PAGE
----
ANSWER: Being active and engaging in regular aerobic exercise is important for overall heart health and wellness. Typically, 30 minutes of moderate intensity activity five days a week is recommended for most healthy adults. Running is a simple, low-cost exercise, and you should be commended for starting a new exercise regimen.

As a first-time runner, I’d recommend that you talk with your health care provider about any concerns, especially if you have any health conditions, such as high blood pressure, heart issues or a history of prior musculoskeletal injuries. Ask your health care provider about any symptoms that you might want to watch for when you run.

Before starting out, I would suggest you invest in a good pair of running shoes and make sure that you warm up and stretch prior to any run. Focus on cross training with exercises that strengthen your hips and core.

If your neighbors are seasoned runners, you may want to consider joining a training program to help you build stamina and increase your mileage over time.

As a novice runner, a marathon may sound overwhelming, but recent research shows that it really could be the key to better health. A study out of the United Kingdom showed first-time marathon runners significantly improved their cardiovascular health during training for a 26.2-mile race.

Specifically, this study showed participants had improvements in overall cardiovascular health but particularly related to the stiffness of the aortic vessel. This is important because as people age, the body’s vessels become stiffer. This can be detrimental to your health since with stiff vessels your body has to work harder to pump blood.

In addition to runners having a substantial decrease in the stiffness of the aortic vessel, which moves blood throughout our body, the study found marathon training improved blood pressure.

The study looked at marathon runners six months prior to training and three week after they completed the London Marathon. On average, the subjects ran about 6 to 13 miles in training per week.

If running a marathon seems too daunting, consider a half marathon or a 5K. The cardiovascular benefits of running remain, no matter the distance. One of the most interesting findings of the UK study was that the slowest runners had the greatest improvements in cardiovascular health.

If running is not enjoyable or you have other issues — let’s say your knees or back make it challenging to run — you can still benefit from lacing up your sneakers. Walking regularly at a brisk pace can result in improvements in overall cardiovascular health and vessel stiffness.

Whatever activity you chose, the key is that you want to aim for at least 30 minutes of moderate intensity activity five days a week. Walking or running with the neighbors is a great way to combine exercise and socialization. And if you’re wondering about the definition of moderate intensity, you should be able to carry on a conversation, but you should not be able to carry a tune. —Dr. Sara Filmalter, Family and Sports Medicine, Mayo Clinic, Jacksonville, Florida

Runner-Friendly Face Coverings.@WomensRunning

As much as we’d prefer otherwise, wearing facial coverings while running outdoors, at least in well-trafficked spaces, is a reality this fall. The following runner-friendly masks and neck gaiters offer a variety of unique features so you can choose what is best for your particular preferences.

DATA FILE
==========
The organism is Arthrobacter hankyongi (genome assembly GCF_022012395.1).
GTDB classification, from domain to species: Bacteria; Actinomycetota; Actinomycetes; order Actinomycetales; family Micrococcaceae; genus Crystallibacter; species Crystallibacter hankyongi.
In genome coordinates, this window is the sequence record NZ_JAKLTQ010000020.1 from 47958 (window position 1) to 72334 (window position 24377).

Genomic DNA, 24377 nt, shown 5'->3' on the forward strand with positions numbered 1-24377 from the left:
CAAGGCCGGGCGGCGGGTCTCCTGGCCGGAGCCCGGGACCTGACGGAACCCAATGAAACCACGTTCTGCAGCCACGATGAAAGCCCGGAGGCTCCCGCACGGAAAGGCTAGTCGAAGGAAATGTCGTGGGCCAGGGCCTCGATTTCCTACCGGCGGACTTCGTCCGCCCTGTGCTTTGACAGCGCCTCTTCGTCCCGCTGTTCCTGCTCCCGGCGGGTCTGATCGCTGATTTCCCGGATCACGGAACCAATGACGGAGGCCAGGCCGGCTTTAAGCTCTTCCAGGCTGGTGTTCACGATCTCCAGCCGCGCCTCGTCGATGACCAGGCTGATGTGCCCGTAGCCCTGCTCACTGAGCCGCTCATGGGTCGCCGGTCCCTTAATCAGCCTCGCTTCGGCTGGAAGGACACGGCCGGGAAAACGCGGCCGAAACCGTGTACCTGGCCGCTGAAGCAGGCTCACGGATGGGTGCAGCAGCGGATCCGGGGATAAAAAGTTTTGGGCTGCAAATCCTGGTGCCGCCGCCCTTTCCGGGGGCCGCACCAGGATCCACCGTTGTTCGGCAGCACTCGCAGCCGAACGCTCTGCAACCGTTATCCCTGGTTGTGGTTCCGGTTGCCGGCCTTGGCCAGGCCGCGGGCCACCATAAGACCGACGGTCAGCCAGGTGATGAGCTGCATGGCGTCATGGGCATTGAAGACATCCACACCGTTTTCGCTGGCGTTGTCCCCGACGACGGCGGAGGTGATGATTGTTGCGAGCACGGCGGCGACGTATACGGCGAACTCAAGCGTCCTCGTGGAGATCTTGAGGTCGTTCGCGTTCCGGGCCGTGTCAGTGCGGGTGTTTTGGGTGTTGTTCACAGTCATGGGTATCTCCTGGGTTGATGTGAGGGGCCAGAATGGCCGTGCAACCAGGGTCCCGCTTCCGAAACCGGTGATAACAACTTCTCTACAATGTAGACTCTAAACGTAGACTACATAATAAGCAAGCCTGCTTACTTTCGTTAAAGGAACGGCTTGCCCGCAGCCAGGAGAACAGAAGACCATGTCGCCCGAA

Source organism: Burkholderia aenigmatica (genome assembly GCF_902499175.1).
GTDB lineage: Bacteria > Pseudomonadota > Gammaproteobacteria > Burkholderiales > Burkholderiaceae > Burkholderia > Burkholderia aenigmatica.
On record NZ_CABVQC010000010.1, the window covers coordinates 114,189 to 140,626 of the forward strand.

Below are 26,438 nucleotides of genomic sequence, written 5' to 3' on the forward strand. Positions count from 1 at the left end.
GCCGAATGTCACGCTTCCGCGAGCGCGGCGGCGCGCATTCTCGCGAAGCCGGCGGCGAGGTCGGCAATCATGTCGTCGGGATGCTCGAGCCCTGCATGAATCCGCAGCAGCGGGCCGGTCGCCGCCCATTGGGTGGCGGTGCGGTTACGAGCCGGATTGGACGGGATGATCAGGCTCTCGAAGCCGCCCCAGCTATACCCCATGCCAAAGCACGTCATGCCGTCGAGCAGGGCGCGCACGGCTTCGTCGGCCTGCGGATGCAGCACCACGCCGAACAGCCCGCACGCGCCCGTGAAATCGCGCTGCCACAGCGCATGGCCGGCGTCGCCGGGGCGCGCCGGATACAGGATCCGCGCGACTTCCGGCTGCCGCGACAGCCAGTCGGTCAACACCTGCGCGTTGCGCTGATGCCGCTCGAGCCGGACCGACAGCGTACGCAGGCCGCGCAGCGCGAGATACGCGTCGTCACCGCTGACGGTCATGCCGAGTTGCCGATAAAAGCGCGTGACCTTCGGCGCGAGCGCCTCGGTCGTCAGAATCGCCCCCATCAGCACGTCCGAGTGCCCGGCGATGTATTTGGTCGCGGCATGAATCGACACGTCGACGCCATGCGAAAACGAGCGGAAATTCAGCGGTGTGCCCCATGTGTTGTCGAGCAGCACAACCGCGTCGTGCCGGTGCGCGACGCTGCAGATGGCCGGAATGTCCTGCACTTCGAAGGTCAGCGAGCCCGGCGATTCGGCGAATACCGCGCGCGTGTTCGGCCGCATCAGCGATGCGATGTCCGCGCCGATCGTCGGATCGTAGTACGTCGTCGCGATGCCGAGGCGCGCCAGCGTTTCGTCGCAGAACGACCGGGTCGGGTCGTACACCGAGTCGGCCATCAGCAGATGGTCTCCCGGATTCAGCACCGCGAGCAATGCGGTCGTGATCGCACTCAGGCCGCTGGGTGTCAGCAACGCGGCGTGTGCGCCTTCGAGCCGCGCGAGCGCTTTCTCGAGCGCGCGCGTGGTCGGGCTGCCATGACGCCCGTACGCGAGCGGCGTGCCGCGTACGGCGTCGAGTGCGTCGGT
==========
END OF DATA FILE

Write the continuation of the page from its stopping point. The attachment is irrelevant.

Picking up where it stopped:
Masks are only effective when the fit is snug enough that there are no gaps. Face coverings must be secured to prevent the slipping down that often results from the jostling of running. 

As a bonus to doing your part in fighting a pandemic by wearing a reusable, washable face covering, in many cases the manufacturers donate PPE, money, or love as part of the purchase package. That said, please note that these masks are not intended for medical use, but rather for exercise.

Asics Runners’ Face Cover, $40

Woman wearing an Asics face covering
Photo: Asics

The most breathable of the lot, the design by the ASICS Institute of Sports Science concentrates on preventing droplet spread by covering air passages without restricting airflow. The fit provides ample clearance so it doesn’t rub and, thanks to strategic air holes, exhalation is uninhibited, while still restricting moisture droplets in the air. The moisture-wicking inner material is soft on the skin and exterior is water-repellent. The mask is easy to adjust and wear around the neck when not deployed. 

Bedgear Performance Mask, $15

Grey Bedgear facemask
Photo: Bedgear

It makes sense that a bedding and pillow company would produce the softest mask of the bunch. It is also quick drying, features an inner layer with antimicrobial treatment, and is moisture wicking. But due to its triple-layer construction, it falls on the thick side of the scale and, as such, made it relatively hard to breathe through while running.

Black Diamond, $13

Black diamond facemask
Photo: Black Diamond

The simplicity of this mask is what makes it work so well: double-layer cotton with one size that truly does fit most. The lack of adjustability and other snazzy features is surpassed by the mask’s comfort, breathability, and value. 

BlackStrap Civil Facemask $16

Blackstrap civil face mask
Photo: BlackStrap

With a dual-layer barrier, these simple, form-fitting masks are lightweight, breathable, and moisture wicking. The inner layer is an antimicrobial plush mesh and the woven outer shell is protective. The tapered design helped the “one size fits most” be true to the mask’s promotion. The fabrics are domestic and repurposed/upcycled.

Buff Filter Mask, $29

Buff filter mask
Photo: Buff